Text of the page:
Mail merge in MS Word -- suddenly running very slow

A few times a year I have to run a job to generate some letters using Microsoft Word’s mail merge functionality. Basically I have a letter template in Word, data source is an Excel spreadsheet, and output is a PDF file. Job size can be anywhere from a couple thousand to around 50,000 letters.

Normally a small job will take a minute or two, larger jobs may take 20-30 minutes. However, lately it is taking forever. And the longer it runs, the slower it goes. A thousand letters takes an hour. Two thousand letters may take 4 hours.

At first I suspected that Adobe Acrobat was the bottleneck, because a few months back corporate IT forced me to upgrade from Acrobat Pro XI to 2017. But I persuaded them to reinstall the old version and it is still slow. So now I suspect Word is the problem. (One bit of evidence in support of this theory – if I do a mail merge to a Word file rather than PDF, it is just as slow.)

Currently running Windows 7 with Office 2013. IT thinks upgrading to Windows 10 with Office 2016 might fix it, but who knows? Meantime, I’d like to know why something that has worked just fine for years now suddenly runs like crap. Are there any other Word mail merge users out there, have you run into this problem, and were you able to solve it?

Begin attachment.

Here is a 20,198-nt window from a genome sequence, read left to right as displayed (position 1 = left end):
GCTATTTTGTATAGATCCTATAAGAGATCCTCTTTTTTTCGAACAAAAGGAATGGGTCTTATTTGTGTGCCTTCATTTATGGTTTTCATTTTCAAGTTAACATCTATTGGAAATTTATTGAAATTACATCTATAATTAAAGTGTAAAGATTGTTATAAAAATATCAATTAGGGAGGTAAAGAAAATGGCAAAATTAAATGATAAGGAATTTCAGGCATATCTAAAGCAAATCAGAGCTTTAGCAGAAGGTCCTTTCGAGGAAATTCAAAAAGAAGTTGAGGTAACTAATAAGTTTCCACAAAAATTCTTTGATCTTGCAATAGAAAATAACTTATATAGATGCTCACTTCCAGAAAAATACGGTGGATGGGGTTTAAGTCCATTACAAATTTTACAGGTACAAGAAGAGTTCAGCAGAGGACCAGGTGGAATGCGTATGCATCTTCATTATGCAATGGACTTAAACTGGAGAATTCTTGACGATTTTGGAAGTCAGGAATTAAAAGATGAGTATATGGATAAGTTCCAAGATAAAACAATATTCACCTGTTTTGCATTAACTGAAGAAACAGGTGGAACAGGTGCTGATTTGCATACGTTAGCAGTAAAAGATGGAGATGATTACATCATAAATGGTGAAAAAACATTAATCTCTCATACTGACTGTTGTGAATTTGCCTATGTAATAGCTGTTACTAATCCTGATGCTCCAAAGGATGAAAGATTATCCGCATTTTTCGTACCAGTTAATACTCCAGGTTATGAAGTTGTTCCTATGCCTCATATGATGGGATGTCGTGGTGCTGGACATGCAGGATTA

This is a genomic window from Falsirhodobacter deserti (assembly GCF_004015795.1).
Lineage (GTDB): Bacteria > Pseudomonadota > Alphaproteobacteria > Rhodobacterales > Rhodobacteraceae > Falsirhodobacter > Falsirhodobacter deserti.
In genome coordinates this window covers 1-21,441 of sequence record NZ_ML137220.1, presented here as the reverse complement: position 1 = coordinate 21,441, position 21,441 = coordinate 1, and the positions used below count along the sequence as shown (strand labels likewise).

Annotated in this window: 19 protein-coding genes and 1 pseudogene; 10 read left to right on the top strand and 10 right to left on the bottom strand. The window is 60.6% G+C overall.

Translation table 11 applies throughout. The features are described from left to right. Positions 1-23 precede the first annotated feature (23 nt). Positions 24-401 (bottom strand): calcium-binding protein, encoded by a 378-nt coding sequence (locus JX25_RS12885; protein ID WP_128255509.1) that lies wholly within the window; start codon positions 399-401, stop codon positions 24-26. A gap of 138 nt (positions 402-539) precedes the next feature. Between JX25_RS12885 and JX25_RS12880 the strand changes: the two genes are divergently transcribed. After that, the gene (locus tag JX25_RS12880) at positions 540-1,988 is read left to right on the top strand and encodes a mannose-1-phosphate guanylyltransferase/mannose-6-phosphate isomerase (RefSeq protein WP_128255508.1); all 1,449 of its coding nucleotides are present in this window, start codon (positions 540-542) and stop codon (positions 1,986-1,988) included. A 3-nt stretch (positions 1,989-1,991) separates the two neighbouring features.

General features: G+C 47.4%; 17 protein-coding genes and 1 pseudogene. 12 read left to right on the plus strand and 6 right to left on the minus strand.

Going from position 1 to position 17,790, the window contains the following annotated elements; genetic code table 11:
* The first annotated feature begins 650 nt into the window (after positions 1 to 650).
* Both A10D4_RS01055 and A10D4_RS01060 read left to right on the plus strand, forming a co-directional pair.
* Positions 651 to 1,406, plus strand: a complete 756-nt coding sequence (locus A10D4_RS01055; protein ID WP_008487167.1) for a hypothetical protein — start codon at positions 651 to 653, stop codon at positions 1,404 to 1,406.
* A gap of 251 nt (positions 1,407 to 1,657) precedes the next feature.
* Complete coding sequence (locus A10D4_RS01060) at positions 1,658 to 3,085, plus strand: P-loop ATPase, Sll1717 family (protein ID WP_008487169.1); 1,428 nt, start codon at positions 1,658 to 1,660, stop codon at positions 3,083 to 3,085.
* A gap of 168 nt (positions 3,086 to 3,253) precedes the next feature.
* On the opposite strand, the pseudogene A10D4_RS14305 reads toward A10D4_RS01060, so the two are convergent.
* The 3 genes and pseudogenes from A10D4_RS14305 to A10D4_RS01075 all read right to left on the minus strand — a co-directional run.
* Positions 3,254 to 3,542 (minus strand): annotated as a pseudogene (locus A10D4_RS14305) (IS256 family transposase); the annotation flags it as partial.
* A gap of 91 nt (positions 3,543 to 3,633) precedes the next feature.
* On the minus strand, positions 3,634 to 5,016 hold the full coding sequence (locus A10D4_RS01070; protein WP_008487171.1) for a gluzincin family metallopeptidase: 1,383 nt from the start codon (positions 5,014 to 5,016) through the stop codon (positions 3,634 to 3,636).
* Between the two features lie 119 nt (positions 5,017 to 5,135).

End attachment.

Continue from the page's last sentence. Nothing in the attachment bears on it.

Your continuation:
Has your dataset grown over time? Do you have more input records?

I don’t know if it’s specifically true in your case, but a lot of computer systems have a “cliff” – a number of data items the system can handle before which performance drops noticeably and distinctly. Often based on memory and storage availability; for instance, if you can fit “X” records into memory but “X+1” records forces the system into memory swapping, drastically reducing throughput.

Just speculating, I’m not aware of any limitation of any specific component in your production line, but just pointing out the potential for this to be a full-system meta-problem based on the size of your input file.

We’ve seen plenty of unpleasant consequences as a result of the Meltdown and Specter exploit patches. I wouldn’t be surprised if the patches have slowed down mail merging, but what you’re describing is such a significant drop off in performance that I don’t know if patches are the only culprit. If you’re running the merge off a network share, try running it locally to see if there is any difference in speed.

No, the data sets are roughly the same size they have always been.

Nope, running it locally. I, too, suspect one of the Microsoft patches to be the culprit, since nothing else has changed significantly. Also, I had a coworker try to run the job on their PC and they got the same results as I did, which tells me it is not something wacky only on my PC.

The thing is, you’d think if a Microsoft patch was to blame, I’d be getting a lot more Google hits on this problem than I’ve been able to find so far. Either that or there just aren’t that many people using Word’s mail merge function.

Could also be a problem in Excel.